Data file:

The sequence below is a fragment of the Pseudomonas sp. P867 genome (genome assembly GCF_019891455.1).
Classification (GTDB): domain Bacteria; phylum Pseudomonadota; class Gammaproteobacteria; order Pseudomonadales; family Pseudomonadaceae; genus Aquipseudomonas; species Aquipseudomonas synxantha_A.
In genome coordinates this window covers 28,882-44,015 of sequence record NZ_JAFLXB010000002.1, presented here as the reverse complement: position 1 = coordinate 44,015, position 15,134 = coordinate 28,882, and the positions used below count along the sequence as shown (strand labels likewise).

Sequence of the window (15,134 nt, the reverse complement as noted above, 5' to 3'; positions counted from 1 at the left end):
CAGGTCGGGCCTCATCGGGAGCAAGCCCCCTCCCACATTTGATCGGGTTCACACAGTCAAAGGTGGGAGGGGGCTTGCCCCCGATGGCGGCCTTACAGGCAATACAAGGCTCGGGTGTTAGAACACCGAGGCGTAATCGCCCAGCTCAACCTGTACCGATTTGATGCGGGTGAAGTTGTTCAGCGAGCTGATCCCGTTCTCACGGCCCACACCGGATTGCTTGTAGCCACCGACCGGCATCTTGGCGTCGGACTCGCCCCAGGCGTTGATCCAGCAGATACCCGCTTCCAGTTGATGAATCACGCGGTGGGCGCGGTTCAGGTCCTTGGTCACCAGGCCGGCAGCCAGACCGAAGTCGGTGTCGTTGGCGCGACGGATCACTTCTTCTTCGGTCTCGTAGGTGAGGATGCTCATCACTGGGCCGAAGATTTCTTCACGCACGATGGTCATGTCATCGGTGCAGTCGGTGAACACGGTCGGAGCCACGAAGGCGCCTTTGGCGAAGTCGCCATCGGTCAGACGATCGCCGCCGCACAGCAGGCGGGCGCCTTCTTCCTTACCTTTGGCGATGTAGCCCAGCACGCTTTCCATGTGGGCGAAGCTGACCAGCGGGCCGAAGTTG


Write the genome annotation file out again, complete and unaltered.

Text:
The sequence below is a fragment of the Pseudomonas sp. P867 genome (genome assembly GCF_019891455.1).
Classification (GTDB): domain Bacteria; phylum Pseudomonadota; class Gammaproteobacteria; order Pseudomonadales; family Pseudomonadaceae; genus Aquipseudomonas; species Aquipseudomonas synxantha_A.
In genome coordinates this window covers 28,882-44,015 of sequence record NZ_JAFLXB010000002.1, presented here as the reverse complement: position 1 = coordinate 44,015, position 15,134 = coordinate 28,882, and the positions used below count along the sequence as shown (strand labels likewise).

Sequence of the window (15,134 nt, the reverse complement as noted above, 5' to 3'; positions counted from 1 at the left end):
CAGGTCGGGCCTCATCGGGAGCAAGCCCCCTCCCACATTTGATCGGGTTCACACAGTCAAAGGTGGGAGGGGGCTTGCCCCCGATGGCGGCCTTACAGGCAATACAAGGCTCGGGTGTTAGAACACCGAGGCGTAATCGCCCAGCTCAACCTGTACCGATTTGATGCGGGTGAAGTTGTTCAGCGAGCTGATCCCGTTCTCACGGCCCACACCGGATTGCTTGTAGCCACCGACCGGCATCTTGGCGTCGGACTCGCCCCAGGCGTTGATCCAGCAGATACCCGCTTCCAGTTGATGAATCACGCGGTGGGCGCGGTTCAGGTCCTTGGTCACCAGGCCGGCAGCCAGACCGAAGTCGGTGTCGTTGGCGCGACGGATCACTTCTTCTTCGGTCTCGTAGGTGAGGATGCTCATCACTGGGCCGAAGATTTCTTCACGCACGATGGTCATGTCATCGGTGCAGTCGGTGAACACGGTCGGAGCCACGAAGGCGCCTTTGGCGAAGTCGCCATCGGTCAGACGATCGCCGCCGCACAGCAGGCGGGCGCCTTCTTCCTTACCTTTGGCGATGTAGCCCAGCACGCTTTCCATGTGGGCGAAGCTGACCAGCGGGCCGAAGTTG